By Tadeas Plachy. Mr. Plachy lives and works in Prague in the Czech Republic
[Editor’s Note: I love stories like this. It’s easy enough to be jaded about modern Leicaphiles – those who simply buy the camera for the name and the cache that supposedly comes along with the name- and easy enough to forget that there are still people like Mr. Plachy, dedicated to learning the craft of traditional photography and wanting to do so with a camera that has meaning for them as something other than an upgradable widget. He’s right – there is something profound about the use of a precision mechanical camera like a Leica M2, 60 years old but still remarkably relevant.]
My photographic journey had already begun when my grandfather gave me his well used Leica on his deathbed. I had started in the 90’s with a cheap film camera, a Minolta point and shoot, shooting Kodak color negative film. I was a curious kid so I shot everything. My mother, who paid for the processing and prints, was quite unhappy that I shot random things. Sadly, while moving I lost all my negatives from those years.
In 2002 I received my first digital camera. I went to London for school and took my new 1.3mpx fixed focus digital camera. I could take about 20 shots with a set of 2 AA batteries. I carried full pockets of batteries. A 128 mb compact flash memory card cost the same as the camera, so I only had one. It was full within a day. I soon put that digital abomination into a drawer and never looked at it again. Unfortunately, my digital experience killed any further interest I might have had in photography.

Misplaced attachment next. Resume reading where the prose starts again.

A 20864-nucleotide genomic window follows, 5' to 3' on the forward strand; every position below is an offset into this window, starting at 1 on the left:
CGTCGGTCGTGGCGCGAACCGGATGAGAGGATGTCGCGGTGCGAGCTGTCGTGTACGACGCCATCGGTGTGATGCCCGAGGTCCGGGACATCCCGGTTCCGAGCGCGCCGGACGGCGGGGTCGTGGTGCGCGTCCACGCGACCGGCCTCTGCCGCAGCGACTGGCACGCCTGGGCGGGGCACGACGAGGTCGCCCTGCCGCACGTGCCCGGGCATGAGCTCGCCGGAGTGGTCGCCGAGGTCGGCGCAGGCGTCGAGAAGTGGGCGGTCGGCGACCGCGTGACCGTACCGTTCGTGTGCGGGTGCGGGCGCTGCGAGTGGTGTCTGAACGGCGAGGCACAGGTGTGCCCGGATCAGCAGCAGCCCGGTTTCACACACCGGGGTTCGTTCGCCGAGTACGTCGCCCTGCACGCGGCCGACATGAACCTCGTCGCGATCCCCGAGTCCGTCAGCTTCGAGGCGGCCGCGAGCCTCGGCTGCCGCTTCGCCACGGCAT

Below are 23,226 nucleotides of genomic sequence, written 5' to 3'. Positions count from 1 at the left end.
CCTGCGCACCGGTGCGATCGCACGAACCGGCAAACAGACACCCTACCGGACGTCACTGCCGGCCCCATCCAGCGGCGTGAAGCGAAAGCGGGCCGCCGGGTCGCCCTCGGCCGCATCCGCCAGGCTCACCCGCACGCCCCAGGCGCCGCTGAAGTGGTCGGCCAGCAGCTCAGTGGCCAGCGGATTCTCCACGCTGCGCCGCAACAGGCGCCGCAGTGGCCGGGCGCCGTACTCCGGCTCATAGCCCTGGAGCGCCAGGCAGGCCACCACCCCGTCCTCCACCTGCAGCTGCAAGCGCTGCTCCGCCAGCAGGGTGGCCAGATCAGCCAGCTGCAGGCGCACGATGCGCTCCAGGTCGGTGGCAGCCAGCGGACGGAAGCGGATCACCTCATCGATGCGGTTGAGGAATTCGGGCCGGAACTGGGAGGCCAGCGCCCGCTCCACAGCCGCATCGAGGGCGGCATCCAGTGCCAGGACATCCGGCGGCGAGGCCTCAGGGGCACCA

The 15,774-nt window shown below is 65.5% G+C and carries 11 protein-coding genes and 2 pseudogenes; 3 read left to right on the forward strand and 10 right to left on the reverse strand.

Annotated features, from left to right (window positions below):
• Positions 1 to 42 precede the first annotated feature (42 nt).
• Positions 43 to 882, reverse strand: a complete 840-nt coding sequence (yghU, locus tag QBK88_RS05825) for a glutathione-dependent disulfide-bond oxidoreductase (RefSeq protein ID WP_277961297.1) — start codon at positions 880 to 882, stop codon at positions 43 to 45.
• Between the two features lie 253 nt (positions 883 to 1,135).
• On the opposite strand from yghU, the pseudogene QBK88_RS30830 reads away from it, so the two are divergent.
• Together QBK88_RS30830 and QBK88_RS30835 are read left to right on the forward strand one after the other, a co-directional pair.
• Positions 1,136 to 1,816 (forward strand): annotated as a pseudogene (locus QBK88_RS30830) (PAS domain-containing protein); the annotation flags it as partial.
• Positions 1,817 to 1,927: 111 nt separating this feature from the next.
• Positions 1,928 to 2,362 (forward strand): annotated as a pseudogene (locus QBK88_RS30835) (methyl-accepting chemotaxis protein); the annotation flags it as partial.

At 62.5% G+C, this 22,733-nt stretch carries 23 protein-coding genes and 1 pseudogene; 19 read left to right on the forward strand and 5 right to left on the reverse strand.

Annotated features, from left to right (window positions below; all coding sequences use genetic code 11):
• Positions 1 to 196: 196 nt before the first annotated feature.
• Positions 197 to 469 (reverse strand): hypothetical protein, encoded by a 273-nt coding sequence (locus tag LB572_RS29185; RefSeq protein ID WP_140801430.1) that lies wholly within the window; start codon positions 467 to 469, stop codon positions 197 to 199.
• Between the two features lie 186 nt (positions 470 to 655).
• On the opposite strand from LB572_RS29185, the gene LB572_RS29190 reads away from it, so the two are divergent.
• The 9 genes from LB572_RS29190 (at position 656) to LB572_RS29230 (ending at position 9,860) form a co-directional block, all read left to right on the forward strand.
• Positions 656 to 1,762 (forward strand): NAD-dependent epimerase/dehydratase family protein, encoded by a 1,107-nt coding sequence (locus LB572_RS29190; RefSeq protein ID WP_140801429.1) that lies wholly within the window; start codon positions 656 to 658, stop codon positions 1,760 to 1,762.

In 2014, my wife and I visited her parents in Herefordshire, England, for Christmas. While perusing a book store I spotted a box marked “Lomography Konstruktor.” My wife noticed my curiosity and a few days later I found it under the Christmas tree. My love affair with photography had begun again. I did some research and decided that I wanted a rangefinder. But I was still finishing my university while married, and I couldn’t possibly afford a Leica, so I went for next best thing within my budget – a Zorki 4K with Jupiter 8 50/2 lens, my ‘Russian Leica.’